The literature states that rationalization strategies contribute to a spread of corruption in organizations. They are supposed to serve not only as post hoc justifications but also as ex ante determinants of corrupt behavior. This empirical study aims at challenging this theoretical assumption.
The authors gained empirical data in a business simulation game where participants had the opportunity to act corruptly. The sample included both university and high school students.
The results show that post hoc rationalizations primarily highlight the “positive” intention behind corrupt action. As relationships with important person‐based determinants of corruption are lacking, it is questionable whether rationalization strategies possess potential as ex ante determinants of corrupt behavior.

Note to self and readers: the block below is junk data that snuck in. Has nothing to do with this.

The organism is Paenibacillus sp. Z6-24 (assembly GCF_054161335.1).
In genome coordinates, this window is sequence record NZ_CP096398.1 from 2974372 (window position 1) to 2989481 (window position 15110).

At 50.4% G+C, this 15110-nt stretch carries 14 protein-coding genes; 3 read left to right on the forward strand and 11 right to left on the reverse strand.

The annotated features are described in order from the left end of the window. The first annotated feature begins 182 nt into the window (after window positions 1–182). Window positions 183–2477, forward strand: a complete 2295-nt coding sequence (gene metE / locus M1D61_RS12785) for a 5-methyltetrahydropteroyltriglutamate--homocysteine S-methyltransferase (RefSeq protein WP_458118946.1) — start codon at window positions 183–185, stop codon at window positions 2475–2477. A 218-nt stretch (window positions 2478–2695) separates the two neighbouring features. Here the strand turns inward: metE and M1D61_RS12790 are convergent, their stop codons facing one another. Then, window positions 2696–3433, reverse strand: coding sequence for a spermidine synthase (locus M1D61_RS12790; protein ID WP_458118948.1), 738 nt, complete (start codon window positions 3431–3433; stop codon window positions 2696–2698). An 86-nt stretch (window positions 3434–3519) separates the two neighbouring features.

The design of the study only assesses rationalization strategies post hoc. Therefore it does not allow for examining causal effects, only the investigation of relationships. Future research should aim at addressing this issue, including both ex ante and post hoc assessment of rationalization strategies.
The paper is a first attempt to examine empirically the function of rationalization strategies in the context of corruption in organizations.
Rabl, T. and Kühlmann, T.M. (2009), "Why or why not? Rationalizing corruption in organizations", Cross Cultural Management: An International Journal, Vol. 16 No. 3, pp. 268-286. https://doi.org/10.1108/13527600910977355Download as .RIS
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